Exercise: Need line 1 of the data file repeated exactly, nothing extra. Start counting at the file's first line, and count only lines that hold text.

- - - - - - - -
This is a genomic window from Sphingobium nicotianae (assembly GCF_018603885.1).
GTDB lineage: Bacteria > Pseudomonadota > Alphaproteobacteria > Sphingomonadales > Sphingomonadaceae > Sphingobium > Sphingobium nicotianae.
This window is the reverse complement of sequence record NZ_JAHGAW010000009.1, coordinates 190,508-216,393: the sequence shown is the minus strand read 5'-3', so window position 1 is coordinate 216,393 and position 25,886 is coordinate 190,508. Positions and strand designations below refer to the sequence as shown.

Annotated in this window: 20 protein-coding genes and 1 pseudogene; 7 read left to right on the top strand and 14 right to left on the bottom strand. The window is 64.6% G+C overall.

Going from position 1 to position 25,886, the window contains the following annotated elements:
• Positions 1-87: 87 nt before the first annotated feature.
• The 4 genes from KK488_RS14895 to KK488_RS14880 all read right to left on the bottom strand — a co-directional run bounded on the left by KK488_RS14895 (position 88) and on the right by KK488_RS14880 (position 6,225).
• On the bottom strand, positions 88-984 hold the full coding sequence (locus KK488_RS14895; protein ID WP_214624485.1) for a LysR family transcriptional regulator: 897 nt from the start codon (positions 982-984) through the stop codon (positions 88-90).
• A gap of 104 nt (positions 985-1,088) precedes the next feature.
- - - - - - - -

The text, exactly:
This is a genomic window from Sphingobium nicotianae (assembly GCF_018603885.1).